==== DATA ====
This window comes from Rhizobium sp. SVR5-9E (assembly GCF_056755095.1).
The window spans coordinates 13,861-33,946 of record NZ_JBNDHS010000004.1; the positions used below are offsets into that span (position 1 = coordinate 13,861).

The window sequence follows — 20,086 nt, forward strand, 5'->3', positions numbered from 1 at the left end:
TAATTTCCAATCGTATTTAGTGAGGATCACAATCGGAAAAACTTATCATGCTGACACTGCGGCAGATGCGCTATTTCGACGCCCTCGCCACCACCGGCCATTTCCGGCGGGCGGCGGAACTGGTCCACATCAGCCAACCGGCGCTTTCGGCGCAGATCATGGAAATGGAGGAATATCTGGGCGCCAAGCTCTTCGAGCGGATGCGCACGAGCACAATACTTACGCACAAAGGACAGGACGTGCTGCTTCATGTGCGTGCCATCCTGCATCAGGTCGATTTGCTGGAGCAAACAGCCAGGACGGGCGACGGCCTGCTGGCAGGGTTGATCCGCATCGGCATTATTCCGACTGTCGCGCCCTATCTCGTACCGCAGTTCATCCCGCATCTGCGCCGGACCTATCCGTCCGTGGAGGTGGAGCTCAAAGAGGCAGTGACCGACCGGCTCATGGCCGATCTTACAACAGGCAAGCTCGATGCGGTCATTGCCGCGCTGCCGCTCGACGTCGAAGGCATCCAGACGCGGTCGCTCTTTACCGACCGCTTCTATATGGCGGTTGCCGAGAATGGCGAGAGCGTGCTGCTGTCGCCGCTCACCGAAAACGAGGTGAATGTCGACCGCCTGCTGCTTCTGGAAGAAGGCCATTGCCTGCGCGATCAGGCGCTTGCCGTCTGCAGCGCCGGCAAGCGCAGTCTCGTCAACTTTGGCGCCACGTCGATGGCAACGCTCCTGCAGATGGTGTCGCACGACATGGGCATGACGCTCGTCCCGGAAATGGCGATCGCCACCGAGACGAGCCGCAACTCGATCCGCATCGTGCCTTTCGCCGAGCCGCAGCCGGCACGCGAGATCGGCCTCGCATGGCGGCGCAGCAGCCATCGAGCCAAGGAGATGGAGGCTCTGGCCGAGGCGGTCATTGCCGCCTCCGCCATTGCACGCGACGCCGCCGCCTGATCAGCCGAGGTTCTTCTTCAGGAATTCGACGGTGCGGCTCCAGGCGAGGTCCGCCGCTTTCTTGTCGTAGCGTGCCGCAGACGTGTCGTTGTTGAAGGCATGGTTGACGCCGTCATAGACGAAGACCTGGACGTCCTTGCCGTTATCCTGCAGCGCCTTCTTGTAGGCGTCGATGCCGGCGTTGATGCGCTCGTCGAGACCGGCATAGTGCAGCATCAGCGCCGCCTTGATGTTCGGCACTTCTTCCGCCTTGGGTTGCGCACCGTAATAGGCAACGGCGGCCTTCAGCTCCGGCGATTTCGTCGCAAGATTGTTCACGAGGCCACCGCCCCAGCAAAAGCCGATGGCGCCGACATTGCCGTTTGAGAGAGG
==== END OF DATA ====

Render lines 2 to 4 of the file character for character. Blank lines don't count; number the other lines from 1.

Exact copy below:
The window spans coordinates 13,861-33,946 of record NZ_JBNDHS010000004.1; the positions used below are offsets into that span (position 1 = coordinate 13,861).

The window sequence follows — 20,086 nt, forward strand, 5'->3', positions numbered from 1 at the left end:
TAATTTCCAATCGTATTTAGTGAGGATCACAATCGGAAAAACTTATCATGCTGACACTGCGGCAGATGCGCTATTTCGACGCCCTCGCCACCACCGGCCATTTCCGGCGGGCGGCGGAACTGGTCCACATCAGCCAACCGGCGCTTTCGGCGCAGATCATGGAAATGGAGGAATATCTGGGCGCCAAGCTCTTCGAGCGGATGCGCACGAGCACAATACTTACGCACAAAGGACAGGACGTGCTGCTTCATGTGCGTGCCATCCTGCATCAGGTCGATTTGCTGGAGCAAACAGCCAGGACGGGCGACGGCCTGCTGGCAGGGTTGATCCGCATCGGCATTATTCCGACTGTCGCGCCCTATCTCGTACCGCAGTTCATCCCGCATCTGCGCCGGACCTATCCGTCCGTGGAGGTGGAGCTCAAAGAGGCAGTGACCGACCGGCTCATGGCCGATCTTACAACAGGCAAGCTCGATGCGGTCATTGCCGCGCTGCCGCTCGACGTCGAAGGCATCCAGACGCGGTCGCTCTTTACCGACCGCTTCTATATGGCGGTTGCCGAGAATGGCGAGAGCGTGCTGCTGTCGCCGCTCACCGAAAACGAGGTGAATGTCGACCGCCTGCTGCTTCTGGAAGAAGGCCATTGCCTGCGCGATCAGGCGCTTGCCGTCTGCAGCGCCGGCAAGCGCAGTCTCGTCAACTTTGGCGCCACGTCGATGGCAACGCTCCTGCAGATGGTGTCGCACGACATGGGCATGACGCTCGTCCCGGAAATGGCGATCGCCACCGAGACGAGCCGCAACTCGATCCGCATCGTGCCTTTCGCCGAGCCGCAGCCGGCACGCGAGATCGGCCTCGCATGGCGGCGCAGCAGCCATCGAGCCAAGGAGATGGAGGCTCTGGCCGAGGCGGTCATTGCCGCCTCCGCCATTGCACGCGACGCCGCCGCCTGATCAGCCGAGGTTCTTCTTCAGGAATTCGACGGTGCGGCTCCAGGCGAGGTCCGCCGCTTTCTTGTCGTAGCGTGCCGCAGACGTGTCGTTGTTGAAGGCATGGTTGACGCCGTCATAGACGAAGACCTGGACGTCCTTGCCGTTATCCTGCAGCGCCTTCTTGTAGGCGTCGATGCCGGCGTTGATGCGCTCGTCGAGACCGGCATAGTGCAGCATCAGCGCCGCCTTGATGTTCGGCACTTCTTCCGCCTTGGGTTGCGCACCGTAATAGGCAACGGCGGCCTTCAGCTCCGGCGATTTCGTCGCAAGATTGTTCACGAGGCCACCGCCCCAGCAAAAGCCGATGGCGCCGACATTGCCGTTTGAGAGAGG